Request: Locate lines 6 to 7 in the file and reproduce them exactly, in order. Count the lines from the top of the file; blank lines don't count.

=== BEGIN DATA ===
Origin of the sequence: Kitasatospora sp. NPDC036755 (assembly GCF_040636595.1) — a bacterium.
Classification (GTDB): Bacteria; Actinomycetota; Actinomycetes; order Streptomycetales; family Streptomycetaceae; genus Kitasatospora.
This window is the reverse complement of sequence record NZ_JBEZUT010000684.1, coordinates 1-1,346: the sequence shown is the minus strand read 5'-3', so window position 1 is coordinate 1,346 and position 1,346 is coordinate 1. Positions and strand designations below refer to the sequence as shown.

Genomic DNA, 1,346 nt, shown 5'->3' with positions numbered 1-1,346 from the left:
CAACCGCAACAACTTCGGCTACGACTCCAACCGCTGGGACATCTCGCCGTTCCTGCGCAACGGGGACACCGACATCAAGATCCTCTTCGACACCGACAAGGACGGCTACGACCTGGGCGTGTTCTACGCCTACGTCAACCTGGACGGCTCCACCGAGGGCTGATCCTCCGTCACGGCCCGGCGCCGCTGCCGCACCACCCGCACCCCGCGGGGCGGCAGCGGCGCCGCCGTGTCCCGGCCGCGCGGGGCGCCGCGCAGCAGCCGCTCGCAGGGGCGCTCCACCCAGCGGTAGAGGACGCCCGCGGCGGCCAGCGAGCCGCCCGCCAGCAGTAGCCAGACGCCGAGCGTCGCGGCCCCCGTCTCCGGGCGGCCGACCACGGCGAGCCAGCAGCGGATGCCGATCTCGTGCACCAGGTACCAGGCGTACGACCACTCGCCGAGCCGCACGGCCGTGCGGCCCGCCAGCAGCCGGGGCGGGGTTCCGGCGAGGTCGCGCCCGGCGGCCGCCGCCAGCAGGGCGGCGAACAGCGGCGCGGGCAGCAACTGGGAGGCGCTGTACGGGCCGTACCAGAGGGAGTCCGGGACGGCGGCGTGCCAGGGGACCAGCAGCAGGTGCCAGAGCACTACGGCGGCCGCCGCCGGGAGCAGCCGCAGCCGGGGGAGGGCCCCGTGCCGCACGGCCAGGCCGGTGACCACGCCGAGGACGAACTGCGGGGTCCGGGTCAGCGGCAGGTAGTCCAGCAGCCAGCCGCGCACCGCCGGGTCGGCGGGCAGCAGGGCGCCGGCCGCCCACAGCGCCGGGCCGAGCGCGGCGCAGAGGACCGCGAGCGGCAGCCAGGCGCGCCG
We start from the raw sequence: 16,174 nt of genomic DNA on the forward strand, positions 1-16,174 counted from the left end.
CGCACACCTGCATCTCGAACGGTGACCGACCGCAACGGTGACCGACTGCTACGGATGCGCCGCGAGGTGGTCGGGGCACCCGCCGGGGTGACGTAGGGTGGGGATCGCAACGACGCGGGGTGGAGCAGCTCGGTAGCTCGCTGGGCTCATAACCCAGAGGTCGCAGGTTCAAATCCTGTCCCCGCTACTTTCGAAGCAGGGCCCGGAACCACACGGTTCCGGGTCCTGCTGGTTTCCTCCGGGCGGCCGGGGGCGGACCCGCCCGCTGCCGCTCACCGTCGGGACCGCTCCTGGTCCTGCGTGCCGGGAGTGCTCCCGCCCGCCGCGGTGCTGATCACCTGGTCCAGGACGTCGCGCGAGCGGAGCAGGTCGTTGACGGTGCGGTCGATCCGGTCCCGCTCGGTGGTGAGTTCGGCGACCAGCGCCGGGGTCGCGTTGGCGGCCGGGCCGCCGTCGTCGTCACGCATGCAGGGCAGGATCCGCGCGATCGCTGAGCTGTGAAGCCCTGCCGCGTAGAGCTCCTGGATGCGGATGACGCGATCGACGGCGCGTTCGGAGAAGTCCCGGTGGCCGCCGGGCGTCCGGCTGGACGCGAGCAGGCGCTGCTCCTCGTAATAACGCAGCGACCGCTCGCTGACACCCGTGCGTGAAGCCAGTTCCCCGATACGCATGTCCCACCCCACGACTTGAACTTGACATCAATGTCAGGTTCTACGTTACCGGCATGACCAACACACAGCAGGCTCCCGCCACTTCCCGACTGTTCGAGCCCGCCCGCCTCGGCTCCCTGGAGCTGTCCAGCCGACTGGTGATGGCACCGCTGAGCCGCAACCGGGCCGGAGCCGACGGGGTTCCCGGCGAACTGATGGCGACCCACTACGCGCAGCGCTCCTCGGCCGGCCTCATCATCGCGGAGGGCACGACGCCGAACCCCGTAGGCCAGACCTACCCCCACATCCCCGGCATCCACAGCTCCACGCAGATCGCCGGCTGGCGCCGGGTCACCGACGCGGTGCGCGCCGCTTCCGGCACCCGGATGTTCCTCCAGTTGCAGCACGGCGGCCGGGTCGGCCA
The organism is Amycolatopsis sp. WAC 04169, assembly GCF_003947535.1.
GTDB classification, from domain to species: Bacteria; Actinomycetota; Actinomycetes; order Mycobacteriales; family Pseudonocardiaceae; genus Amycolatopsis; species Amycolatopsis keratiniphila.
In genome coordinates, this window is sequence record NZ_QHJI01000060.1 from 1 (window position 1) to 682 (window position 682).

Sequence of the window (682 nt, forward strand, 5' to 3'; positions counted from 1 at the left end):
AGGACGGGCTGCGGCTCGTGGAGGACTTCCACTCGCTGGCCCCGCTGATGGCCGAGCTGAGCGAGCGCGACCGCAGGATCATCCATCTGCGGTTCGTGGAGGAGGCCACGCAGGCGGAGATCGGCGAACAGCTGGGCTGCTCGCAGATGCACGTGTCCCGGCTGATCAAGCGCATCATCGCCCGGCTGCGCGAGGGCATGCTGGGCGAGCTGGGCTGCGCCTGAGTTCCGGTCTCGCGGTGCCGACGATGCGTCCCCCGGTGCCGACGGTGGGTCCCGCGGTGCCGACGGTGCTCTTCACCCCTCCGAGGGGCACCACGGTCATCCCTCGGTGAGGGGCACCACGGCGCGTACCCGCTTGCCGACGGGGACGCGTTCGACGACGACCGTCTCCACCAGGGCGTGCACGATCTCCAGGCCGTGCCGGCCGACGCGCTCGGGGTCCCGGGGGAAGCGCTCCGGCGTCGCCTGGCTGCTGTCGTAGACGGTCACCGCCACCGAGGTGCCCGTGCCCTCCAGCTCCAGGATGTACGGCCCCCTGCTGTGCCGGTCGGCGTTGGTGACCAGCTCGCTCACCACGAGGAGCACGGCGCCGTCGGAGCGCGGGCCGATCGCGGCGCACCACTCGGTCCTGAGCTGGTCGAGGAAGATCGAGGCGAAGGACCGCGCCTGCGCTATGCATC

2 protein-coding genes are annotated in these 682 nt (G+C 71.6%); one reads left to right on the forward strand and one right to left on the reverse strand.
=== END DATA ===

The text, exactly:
We start from the raw sequence: 16,174 nt of genomic DNA on the forward strand, positions 1-16,174 counted from the left end.
CGCACACCTGCATCTCGAACGGTGACCGACCGCAACGGTGACCGACTGCTACGGATGCGCCGCGAGGTGGTCGGGGCACCCGCCGGGGTGACGTAGGGTGGGGATCGCAACGACGCGGGGTGGAGCAGCTCGGTAGCTCGCTGGGCTCATAACCCAGAGGTCGCAGGTTCAAATCCTGTCCCCGCTACTTTCGAAGCAGGGCCCGGAACCACACGGTTCCGGGTCCTGCTGGTTTCCTCCGGGCGGCCGGGGGCGGACCCGCCCGCTGCCGCTCACCGTCGGGACCGCTCCTGGTCCTGCGTGCCGGGAGTGCTCCCGCCCGCCGCGGTGCTGATCACCTGGTCCAGGACGTCGCGCGAGCGGAGCAGGTCGTTGACGGTGCGGTCGATCCGGTCCCGCTCGGTGGTGAGTTCGGCGACCAGCGCCGGGGTCGCGTTGGCGGCCGGGCCGCCGTCGTCGTCACGCATGCAGGGCAGGATCCGCGCGATCGCTGAGCTGTGAAGCCCTGCCGCGTAGAGCTCCTGGATGCGGATGACGCGATCGACGGCGCGTTCGGAGAAGTCCCGGTGGCCGCCGGGCGTCCGGCTGGACGCGAGCAGGCGCTGCTCCTCGTAATAACGCAGCGACCGCTCGCTGACACCCGTGCGTGAAGCCAGTTCCCCGATACGCATGTCCCACCCCACGACTTGAACTTGACATCAATGTCAGGTTCTACGTTACCGGCATGACCAACACACAGCAGGCTCCCGCCACTTCCCGACTGTTCGAGCCCGCCCGCCTCGGCTCCCTGGAGCTGTCCAGCCGACTGGTGATGGCACCGCTGAGCCGCAACCGGGCCGGAGCCGACGGGGTTCCCGGCGAACTGATGGCGACCCACTACGCGCAGCGCTCCTCGGCCGGCCTCATCATCGCGGAGGGCACGACGCCGAACCCCGTAGGCCAGACCTACCCCCACATCCCCGGCATCCACAGCTCCACGCAGATCGCCGGCTGGCGCCGGGTCACCGACGCGGTGCGCGCCGCTTCCGGCACCCGGATGTTCCTCCAGTTGCAGCACGGCGGCCGGGTCGGCCA